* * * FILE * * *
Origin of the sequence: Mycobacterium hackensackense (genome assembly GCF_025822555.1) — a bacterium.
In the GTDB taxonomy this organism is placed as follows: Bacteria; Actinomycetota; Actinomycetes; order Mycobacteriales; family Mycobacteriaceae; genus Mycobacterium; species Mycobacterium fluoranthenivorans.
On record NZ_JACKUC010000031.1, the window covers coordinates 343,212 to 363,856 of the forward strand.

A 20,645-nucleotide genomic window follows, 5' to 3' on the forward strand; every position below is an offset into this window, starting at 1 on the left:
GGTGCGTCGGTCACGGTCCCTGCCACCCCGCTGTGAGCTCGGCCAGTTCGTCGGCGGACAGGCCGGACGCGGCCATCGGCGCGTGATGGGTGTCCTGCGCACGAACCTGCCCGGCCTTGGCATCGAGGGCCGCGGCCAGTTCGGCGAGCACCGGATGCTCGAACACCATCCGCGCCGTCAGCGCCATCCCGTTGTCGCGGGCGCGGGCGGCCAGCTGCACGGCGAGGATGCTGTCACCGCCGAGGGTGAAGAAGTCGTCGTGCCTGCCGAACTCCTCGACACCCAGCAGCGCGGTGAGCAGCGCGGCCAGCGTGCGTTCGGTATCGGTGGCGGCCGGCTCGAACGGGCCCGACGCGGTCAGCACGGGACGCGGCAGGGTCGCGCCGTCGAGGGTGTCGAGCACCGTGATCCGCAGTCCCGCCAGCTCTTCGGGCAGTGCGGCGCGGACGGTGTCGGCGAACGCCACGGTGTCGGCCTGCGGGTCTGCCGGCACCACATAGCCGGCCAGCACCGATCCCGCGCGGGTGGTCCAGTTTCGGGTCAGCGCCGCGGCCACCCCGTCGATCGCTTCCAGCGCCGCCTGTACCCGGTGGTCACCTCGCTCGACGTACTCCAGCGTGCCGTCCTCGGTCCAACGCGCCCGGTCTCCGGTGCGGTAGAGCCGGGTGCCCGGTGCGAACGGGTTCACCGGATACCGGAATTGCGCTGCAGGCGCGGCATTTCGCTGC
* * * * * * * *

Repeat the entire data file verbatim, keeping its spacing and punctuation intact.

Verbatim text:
Origin of the sequence: Mycobacterium hackensackense (genome assembly GCF_025822555.1) — a bacterium.
In the GTDB taxonomy this organism is placed as follows: Bacteria; Actinomycetota; Actinomycetes; order Mycobacteriales; family Mycobacteriaceae; genus Mycobacterium; species Mycobacterium fluoranthenivorans.
On record NZ_JACKUC010000031.1, the window covers coordinates 343,212 to 363,856 of the forward strand.

A 20,645-nucleotide genomic window follows, 5' to 3' on the forward strand; every position below is an offset into this window, starting at 1 on the left:
GGTGCGTCGGTCACGGTCCCTGCCACCCCGCTGTGAGCTCGGCCAGTTCGTCGGCGGACAGGCCGGACGCGGCCATCGGCGCGTGATGGGTGTCCTGCGCACGAACCTGCCCGGCCTTGGCATCGAGGGCCGCGGCCAGTTCGGCGAGCACCGGATGCTCGAACACCATCCGCGCCGTCAGCGCCATCCCGTTGTCGCGGGCGCGGGCGGCCAGCTGCACGGCGAGGATGCTGTCACCGCCGAGGGTGAAGAAGTCGTCGTGCCTGCCGAACTCCTCGACACCCAGCAGCGCGGTGAGCAGCGCGGCCAGCGTGCGTTCGGTATCGGTGGCGGCCGGCTCGAACGGGCCCGACGCGGTCAGCACGGGACGCGGCAGGGTCGCGCCGTCGAGGGTGTCGAGCACCGTGATCCGCAGTCCCGCCAGCTCTTCGGGCAGTGCGGCGCGGACGGTGTCGGCGAACGCCACGGTGTCGGCCTGCGGGTCTGCCGGCACCACATAGCCGGCCAGCACCGATCCCGCGCGGGTGGTCCAGTTTCGGGTCAGCGCCGCGGCCACCCCGTCGATCGCTTCCAGCGCCGCCTGTACCCGGTGGTCACCTCGCTCGACGTACTCCAGCGTGCCGTCCTCGGTCCAACGCGCCCGGTCTCCGGTGCGGTAGAGCCGGGTGCCCGGTGCGAACGGGTTCACCGGATACCGGAATTGCGCTGCAGGCGCGGCATTTCGCTGC